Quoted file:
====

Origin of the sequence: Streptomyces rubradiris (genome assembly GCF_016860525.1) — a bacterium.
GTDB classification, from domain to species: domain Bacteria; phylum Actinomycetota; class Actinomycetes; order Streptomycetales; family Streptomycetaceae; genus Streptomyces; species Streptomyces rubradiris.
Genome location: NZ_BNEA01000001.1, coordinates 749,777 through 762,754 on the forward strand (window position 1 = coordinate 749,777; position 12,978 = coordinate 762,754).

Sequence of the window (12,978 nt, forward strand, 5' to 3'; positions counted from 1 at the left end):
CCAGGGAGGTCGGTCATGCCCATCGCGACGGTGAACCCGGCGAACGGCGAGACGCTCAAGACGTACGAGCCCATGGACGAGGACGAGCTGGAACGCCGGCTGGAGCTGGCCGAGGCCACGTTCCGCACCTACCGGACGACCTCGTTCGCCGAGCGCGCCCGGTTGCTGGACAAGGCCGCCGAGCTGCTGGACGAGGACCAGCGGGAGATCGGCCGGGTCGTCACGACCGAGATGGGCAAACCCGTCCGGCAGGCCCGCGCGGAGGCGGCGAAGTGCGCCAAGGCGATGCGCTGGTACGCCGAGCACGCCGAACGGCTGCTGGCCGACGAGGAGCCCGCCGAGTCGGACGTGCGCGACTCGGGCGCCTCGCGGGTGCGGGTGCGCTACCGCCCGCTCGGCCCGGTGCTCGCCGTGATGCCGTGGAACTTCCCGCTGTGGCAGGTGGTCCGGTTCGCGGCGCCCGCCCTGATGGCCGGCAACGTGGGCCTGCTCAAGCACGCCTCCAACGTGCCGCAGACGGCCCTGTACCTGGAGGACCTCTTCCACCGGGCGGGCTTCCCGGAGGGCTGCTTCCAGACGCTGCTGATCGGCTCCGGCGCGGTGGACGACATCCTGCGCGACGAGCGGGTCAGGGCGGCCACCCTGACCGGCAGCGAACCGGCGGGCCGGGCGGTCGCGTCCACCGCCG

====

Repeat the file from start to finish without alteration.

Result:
Origin of the sequence: Streptomyces rubradiris (genome assembly GCF_016860525.1) — a bacterium.
GTDB classification, from domain to species: domain Bacteria; phylum Actinomycetota; class Actinomycetes; order Streptomycetales; family Streptomycetaceae; genus Streptomyces; species Streptomyces rubradiris.
Genome location: NZ_BNEA01000001.1, coordinates 749,777 through 762,754 on the forward strand (window position 1 = coordinate 749,777; position 12,978 = coordinate 762,754).

Sequence of the window (12,978 nt, forward strand, 5' to 3'; positions counted from 1 at the left end):
CCAGGGAGGTCGGTCATGCCCATCGCGACGGTGAACCCGGCGAACGGCGAGACGCTCAAGACGTACGAGCCCATGGACGAGGACGAGCTGGAACGCCGGCTGGAGCTGGCCGAGGCCACGTTCCGCACCTACCGGACGACCTCGTTCGCCGAGCGCGCCCGGTTGCTGGACAAGGCCGCCGAGCTGCTGGACGAGGACCAGCGGGAGATCGGCCGGGTCGTCACGACCGAGATGGGCAAACCCGTCCGGCAGGCCCGCGCGGAGGCGGCGAAGTGCGCCAAGGCGATGCGCTGGTACGCCGAGCACGCCGAACGGCTGCTGGCCGACGAGGAGCCCGCCGAGTCGGACGTGCGCGACTCGGGCGCCTCGCGGGTGCGGGTGCGCTACCGCCCGCTCGGCCCGGTGCTCGCCGTGATGCCGTGGAACTTCCCGCTGTGGCAGGTGGTCCGGTTCGCGGCGCCCGCCCTGATGGCCGGCAACGTGGGCCTGCTCAAGCACGCCTCCAACGTGCCGCAGACGGCCCTGTACCTGGAGGACCTCTTCCACCGGGCGGGCTTCCCGGAGGGCTGCTTCCAGACGCTGCTGATCGGCTCCGGCGCGGTGGACGACATCCTGCGCGACGAGCGGGTCAGGGCGGCCACCCTGACCGGCAGCGAACCGGCGGGCCGGGCGGTCGCGTCCACCGCCG